Like a lot of people, I’ve been obsessively tracking the spread of COVID-19 through graphs rapidly moving up and to the right. So, to mix things up, here’s a new way to track the impact of the pandemic through graphs that are going down with MTA turnstile data. Each week, the MTA publishes a data dump of entry counters for every subway turnstile. I used this to measure the decrease in people movement over the last few weeks in New York City. When exactly did people start adjusting their behavior? Where has movement decreased the most?
The week of March 8th was when things started to get weird. I remember it feeling like a very anxious, confused, in-between time. At the beginning of the week it was clear something big was going to happen, but the imagined scenarios seemed hard to reconcile with what was still mostly normal day to day life. Just one week prior, the first case in New York City was confirmed and people were still commuting as normal. March 8th was the week where each day brought a new retreat from normal life and people started to get serious about adjusting their behaviors.
From Monday, March 9th to Wednesday, March 11th, there’s a marked decreased in subway volume, and also a change in its distribution. Morning/afternoon peak commute periods are diminished but still visible. But just outside of peak hours, from 6-7am and 10-11pm, there’s actually an increase in the number of people entering the subways. Perhaps people were scrambling to stock up on supplies before and after work?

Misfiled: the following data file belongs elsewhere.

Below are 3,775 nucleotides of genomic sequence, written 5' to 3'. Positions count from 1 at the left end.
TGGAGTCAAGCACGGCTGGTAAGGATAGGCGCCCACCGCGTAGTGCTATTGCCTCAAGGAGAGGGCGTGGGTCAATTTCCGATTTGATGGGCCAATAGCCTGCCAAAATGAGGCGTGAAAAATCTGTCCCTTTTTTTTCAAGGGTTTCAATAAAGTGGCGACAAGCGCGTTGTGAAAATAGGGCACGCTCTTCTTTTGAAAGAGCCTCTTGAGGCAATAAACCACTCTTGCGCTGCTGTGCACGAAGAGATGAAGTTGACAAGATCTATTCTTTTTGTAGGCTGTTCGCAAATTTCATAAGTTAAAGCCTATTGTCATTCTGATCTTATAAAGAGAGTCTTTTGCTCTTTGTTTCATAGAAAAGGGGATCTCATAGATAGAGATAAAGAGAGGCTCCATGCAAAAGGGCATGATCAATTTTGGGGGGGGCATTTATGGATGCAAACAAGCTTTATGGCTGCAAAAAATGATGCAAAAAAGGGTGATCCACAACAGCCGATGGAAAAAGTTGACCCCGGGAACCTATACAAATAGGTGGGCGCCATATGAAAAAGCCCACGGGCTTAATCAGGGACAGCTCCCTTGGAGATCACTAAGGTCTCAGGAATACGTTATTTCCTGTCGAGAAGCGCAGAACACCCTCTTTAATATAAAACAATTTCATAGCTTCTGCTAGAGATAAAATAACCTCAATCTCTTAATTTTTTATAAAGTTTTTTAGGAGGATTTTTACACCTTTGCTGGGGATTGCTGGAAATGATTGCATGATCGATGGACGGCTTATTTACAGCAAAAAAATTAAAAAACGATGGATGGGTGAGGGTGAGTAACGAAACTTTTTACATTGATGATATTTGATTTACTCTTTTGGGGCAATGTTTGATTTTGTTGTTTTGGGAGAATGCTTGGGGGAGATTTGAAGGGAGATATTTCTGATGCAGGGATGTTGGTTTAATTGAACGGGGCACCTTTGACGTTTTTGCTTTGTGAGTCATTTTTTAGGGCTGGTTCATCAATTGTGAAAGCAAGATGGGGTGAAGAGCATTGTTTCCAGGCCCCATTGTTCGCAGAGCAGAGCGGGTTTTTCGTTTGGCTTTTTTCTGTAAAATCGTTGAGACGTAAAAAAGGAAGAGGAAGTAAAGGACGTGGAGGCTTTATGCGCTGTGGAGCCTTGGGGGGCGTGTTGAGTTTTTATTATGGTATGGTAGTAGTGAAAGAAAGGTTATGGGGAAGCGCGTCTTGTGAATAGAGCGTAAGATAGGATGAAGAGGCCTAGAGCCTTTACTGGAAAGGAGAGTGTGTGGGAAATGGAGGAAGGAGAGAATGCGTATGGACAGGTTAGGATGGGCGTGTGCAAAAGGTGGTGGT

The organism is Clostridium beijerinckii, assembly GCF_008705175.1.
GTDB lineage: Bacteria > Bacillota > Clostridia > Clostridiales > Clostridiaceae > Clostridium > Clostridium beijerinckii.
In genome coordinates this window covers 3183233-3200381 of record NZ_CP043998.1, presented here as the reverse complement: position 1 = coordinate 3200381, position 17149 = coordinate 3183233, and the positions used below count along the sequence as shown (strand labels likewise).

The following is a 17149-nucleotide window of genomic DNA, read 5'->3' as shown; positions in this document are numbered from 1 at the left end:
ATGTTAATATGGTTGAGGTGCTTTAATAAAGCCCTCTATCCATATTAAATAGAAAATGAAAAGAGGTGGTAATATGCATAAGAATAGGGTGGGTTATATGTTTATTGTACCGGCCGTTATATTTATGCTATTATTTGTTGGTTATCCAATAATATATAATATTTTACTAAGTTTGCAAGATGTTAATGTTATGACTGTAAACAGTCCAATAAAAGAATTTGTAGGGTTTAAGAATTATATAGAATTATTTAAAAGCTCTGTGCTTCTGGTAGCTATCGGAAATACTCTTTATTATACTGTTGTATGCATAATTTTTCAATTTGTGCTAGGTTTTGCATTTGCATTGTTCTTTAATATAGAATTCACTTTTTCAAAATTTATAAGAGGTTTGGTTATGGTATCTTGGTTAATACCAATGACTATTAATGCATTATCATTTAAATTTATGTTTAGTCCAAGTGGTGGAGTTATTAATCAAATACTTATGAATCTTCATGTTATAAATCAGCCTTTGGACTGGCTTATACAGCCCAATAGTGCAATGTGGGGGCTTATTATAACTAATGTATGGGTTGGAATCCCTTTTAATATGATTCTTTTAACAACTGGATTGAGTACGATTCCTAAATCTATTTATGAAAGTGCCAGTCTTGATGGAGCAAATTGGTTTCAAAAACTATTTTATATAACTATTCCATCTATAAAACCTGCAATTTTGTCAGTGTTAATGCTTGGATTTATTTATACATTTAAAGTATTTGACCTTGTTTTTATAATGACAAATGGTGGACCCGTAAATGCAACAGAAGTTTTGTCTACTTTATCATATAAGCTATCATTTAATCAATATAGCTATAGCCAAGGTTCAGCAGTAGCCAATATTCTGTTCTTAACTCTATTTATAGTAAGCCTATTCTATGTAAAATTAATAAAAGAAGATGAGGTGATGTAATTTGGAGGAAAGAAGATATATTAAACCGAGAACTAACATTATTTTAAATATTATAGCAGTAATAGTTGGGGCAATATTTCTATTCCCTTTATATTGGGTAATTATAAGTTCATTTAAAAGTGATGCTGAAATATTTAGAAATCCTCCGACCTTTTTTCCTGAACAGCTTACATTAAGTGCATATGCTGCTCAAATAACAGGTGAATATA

After March 12th, subway usage plummets. In the most recent week of published data, March 21st to March 27th, subway ridership has decreased 85% compared to normal weeks.
The above graph breaks out subway ridership by borough, but to better visualize the relative changes numbers have been normalized to the volume of a “typical” pre-coronavirus week. Every area of New York has had a major decrease in people movement, but that effect has been largest in Manhattan and smallest in the Bronx.
The map below visualizes the relative changes in ridership per subway station. Darker colors have a larger decline in subway entries, and dot size is an indicator of pre-coronavirus volume. Subway travel in midtown and downtown Manhattan has all but evaporated as people have stopped commuting to work. There seem to be some clusters of relatively less decrease around Brownsville in Brooklyn and the 4/D lines in the Bronx. Does this say something about who still has to take the subway and show up to work?
Eventually, once shelter in place and social distancing starts to relax, it will be interesting to revisit this analysis and see which areas start to reactivate first.